Interesting comparison. Curling up in a sunny chair with a print book, hardcover if I can get one, is what I love best, although I end up reading a great deal on screen. Maybe that’s why. So relaxing! Rare in our business. Now, out with it. What was the greatest challenge, other than saying my weirder words, for you in performing Gulf?
Hmmm… I guess it was wrapping my head around the anthropology of the various people and species you created. In this book you really explain, in detail, how the different “intelligences” came to be who, what and where they are. The concepts are intricate. They are as complex and well developed as they would be if someone were to present a version of human evolution. And since they provide the backbone of who all of the characters are, I had to find some way of internalizing what are, in essence, traits that are in those characters’ DNA. We don’t tend to consciously analyze what makes us human, as we go about our days; we simply are human. Somehow, I needed to reach that level of inherent understanding with your characters.
You amaze me. That’s far beyond what I’d envisioned as “the person reading my stuff aloud” yet in hindsight it shouldn’t be. We both bring our personal understanding to what we create, after all. No wonder your audiobooks capture the story. Thank you again for that! Is there anything you’d like to ask me?
I always wonder whether writers, particularly those who are writing a series, know where the story is going ahead of time. How much did you map out the plot lines for Trade Pact and Gulf in advance, as opposed to beginning each journey with some ideas, then seeing where the characters took you as things developed?
For myself, I know where it’s going — if not how it gets there. That’s the fun, after all. I’ll be talking about the Clan Chronicles series specifically in my upcoming post for SFSignal Nov 3rd, but to generalize? I’ve only one series, the Webshifters, where I intend to happily continue Esen’s adventures as long as I write. That’s how she rolls. Everything else I’ve done has an end, because I like endings. I want to give myself and readers the satisfaction of finishing a story. I want them to feel what happened was inevitable and right, their time with me well spent, despite (or because) of any heart pounding, gasps, or tears. I also want to engage their imaginations. In a real sense, it’s always up to the reader what, if anything, happens next.
That’s what I love most about science fiction and fantasy.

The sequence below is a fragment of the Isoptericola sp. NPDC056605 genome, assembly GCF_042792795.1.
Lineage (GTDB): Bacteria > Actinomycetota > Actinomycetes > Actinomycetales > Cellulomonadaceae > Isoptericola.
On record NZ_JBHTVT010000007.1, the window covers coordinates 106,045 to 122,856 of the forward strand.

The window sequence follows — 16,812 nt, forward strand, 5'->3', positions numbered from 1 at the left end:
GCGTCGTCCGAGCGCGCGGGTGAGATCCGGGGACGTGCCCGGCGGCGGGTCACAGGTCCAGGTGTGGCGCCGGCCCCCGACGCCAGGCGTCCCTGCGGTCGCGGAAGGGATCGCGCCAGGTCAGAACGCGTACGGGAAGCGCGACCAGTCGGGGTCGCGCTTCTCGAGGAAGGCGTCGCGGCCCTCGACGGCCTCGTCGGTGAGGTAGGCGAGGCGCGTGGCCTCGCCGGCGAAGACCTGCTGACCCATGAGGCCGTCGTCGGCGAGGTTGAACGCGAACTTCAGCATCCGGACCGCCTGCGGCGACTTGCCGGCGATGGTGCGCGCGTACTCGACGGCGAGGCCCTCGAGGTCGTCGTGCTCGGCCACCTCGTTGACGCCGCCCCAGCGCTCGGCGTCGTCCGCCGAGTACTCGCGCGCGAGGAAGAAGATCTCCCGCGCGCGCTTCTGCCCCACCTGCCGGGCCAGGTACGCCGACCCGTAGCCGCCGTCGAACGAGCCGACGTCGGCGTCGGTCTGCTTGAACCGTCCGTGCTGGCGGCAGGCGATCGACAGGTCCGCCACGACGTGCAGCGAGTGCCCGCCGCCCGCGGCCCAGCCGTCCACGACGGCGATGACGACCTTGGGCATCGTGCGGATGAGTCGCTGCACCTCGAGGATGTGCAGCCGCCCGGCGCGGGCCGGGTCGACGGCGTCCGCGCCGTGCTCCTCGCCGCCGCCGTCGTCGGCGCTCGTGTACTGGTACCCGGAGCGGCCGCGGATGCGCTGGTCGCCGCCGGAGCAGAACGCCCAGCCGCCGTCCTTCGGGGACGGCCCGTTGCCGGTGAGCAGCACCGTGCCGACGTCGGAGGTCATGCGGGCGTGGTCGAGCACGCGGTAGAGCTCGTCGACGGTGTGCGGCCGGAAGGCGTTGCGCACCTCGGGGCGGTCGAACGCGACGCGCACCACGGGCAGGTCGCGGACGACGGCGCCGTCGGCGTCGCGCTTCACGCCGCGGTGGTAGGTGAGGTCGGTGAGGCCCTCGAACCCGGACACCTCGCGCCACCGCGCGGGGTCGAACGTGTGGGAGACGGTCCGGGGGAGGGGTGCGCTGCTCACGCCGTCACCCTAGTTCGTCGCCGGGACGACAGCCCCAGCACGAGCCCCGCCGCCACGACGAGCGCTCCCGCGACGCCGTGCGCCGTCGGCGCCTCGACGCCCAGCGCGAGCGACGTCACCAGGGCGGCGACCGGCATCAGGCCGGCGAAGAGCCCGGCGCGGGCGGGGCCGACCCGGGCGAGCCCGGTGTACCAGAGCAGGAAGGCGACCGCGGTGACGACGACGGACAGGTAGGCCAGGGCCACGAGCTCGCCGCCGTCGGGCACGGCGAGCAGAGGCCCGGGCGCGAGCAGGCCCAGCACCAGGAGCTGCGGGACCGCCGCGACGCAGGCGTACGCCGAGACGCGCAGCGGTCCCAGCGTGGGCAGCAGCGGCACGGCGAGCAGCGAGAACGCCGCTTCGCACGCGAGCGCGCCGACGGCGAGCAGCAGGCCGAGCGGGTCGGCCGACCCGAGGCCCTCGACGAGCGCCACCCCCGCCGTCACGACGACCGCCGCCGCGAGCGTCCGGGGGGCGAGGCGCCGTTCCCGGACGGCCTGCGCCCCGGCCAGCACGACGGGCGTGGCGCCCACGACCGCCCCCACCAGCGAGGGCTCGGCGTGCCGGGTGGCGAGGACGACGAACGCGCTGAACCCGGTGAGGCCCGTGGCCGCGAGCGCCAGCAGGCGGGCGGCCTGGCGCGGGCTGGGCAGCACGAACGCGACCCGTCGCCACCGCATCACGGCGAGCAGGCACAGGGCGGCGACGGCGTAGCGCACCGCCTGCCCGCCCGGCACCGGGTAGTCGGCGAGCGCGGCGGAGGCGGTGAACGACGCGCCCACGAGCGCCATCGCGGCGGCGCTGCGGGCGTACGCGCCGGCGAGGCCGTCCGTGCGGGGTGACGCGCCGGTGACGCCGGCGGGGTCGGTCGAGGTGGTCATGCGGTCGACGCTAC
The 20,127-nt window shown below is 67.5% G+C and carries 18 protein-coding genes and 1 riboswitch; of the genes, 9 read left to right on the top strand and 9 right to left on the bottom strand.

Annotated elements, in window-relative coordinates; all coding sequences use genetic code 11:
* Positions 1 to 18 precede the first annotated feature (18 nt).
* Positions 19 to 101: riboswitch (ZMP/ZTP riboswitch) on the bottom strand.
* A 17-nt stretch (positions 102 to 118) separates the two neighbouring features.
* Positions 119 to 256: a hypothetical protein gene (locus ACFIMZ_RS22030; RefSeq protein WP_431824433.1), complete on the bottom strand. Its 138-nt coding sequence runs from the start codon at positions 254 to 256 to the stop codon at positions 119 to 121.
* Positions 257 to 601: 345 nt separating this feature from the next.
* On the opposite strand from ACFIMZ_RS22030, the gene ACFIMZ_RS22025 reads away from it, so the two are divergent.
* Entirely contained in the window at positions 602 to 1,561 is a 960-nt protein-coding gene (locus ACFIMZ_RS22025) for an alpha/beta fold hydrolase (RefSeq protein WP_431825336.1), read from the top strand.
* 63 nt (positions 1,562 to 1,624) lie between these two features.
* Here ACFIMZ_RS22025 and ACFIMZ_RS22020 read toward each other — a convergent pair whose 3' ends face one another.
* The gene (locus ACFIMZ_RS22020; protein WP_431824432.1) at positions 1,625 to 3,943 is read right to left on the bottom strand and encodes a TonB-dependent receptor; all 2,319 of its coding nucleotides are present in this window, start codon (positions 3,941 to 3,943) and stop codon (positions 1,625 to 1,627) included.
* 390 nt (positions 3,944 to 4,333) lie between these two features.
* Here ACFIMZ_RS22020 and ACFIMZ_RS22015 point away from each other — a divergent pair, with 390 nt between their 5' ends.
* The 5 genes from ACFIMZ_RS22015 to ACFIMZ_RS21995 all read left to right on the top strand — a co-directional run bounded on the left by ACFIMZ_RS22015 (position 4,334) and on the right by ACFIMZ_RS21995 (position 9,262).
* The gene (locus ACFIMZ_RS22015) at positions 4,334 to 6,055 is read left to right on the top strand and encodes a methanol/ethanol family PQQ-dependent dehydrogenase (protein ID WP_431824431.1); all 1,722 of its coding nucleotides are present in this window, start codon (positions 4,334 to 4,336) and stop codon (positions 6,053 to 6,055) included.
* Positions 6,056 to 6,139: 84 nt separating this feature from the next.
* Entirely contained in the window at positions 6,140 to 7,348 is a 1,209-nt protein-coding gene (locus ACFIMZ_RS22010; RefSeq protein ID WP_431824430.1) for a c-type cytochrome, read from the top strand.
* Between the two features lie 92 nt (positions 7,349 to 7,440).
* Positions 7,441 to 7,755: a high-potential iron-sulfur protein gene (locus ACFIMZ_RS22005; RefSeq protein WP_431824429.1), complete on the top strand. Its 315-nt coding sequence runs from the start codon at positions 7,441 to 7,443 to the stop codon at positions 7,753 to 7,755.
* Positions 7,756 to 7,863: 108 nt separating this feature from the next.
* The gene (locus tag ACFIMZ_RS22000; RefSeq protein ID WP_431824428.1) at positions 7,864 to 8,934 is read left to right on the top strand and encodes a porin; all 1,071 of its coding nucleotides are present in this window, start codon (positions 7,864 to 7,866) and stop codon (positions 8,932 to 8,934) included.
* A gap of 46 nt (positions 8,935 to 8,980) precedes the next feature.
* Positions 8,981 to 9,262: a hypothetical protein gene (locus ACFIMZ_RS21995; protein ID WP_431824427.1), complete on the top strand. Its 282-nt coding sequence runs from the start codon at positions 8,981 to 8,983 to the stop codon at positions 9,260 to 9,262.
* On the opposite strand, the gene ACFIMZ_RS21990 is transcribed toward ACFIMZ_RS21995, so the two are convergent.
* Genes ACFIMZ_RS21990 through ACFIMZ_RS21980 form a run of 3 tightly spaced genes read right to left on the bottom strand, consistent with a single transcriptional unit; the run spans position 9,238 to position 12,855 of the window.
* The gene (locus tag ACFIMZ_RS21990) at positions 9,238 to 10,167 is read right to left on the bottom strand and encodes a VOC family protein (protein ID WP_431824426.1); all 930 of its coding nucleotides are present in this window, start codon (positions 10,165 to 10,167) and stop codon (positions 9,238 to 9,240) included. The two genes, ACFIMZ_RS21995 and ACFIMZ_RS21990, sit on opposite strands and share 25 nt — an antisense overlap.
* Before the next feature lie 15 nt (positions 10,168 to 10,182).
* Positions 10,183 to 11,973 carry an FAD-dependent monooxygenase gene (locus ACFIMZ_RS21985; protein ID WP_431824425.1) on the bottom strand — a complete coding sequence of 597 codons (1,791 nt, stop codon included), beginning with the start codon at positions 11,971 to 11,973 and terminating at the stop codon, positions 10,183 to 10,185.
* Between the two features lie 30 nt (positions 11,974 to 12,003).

Thanks again for being part of this, Allyson, and to Black Gate for being our hosts.
Listen to a sample from This Gulf of Time and Stars, narrated by Allyson Johnson (courtesy audible.com) here.
Cover for This Gulf of Time and Stars by Matt Stawicki.
Since 1997, Canadian author/editor Julie E. Czerneda has shared her love and curiosity about living things through her science fiction, writing about shapechanging semi-immortals, terraformed worlds, salmon researchers, and the perils of power. Her fourteenth novel from DAW Books was her debut fantasy, A Turn of Light, winner of the 2014 Aurora Award for Best English Novel, and now Book One of her Night`s Edge series. Her most recent publications: a special omnibus edition of her acclaimed near-future SF Species Imperative, as well as Book Two of Night`s Edge, A Play of Shadow, a finalist for this year’s Aurora.
Julie’s presently back in science fiction, writing the finale to her Clan Chronicles series. Book #1 of Reunification, This Gulf of Time and Stars, will be released by DAW November 2015. For more about her work, visit www.czerneda.com or visit her on Facebook, Twitter, or Goodreads.
Allyson Johnson began her entertainment career in her hometown of Chicago as an Emmy Award winning child news anchor. With almost 200 audiobooks under her belt, she has garnered AudioFile Earphones Awards for both fiction and nonfiction titles, as well as multiple Audie Award nominations. A graduate of Brown University, Allyson is a working voice actress, singer, and narrator in the New York City metropolitan area.
Visit her web site at allysonsvoice.com or find her on facebook and twitter as allysonsvoice.
About the Series: The Clan Chronicles is set in a far future with interstellar travel where the Trade Pact encourages peaceful commerce among a multitude of alien and Human worlds. The alien Clan, humanoid in appearance, have been living in secrecy and wealth on Human worlds, relying on their innate ability to move through the M’hir and bypass normal space. The Clan bred to increase that power, only to learn its terrible price: females who can’t help but kill prospective mates. Sira di Sarc is the first female of her kind facing that reality. With the help of a Human starship captain, Jason Morgan, Sira must find a morally acceptable solution before it’s too late. But with the Clan exposed, her time is running out.
The Stratification trilogy follows Sira’s ancestor, Aryl Sarc, and shows how their power first came to be as well as how the Clan came to live in the Trade Pact. The Trade Pact trilogy is the story of Sira and Morgan, and the trouble facing the Clan. Reunification will conclude the series and answer, at last, #whoaretheclan.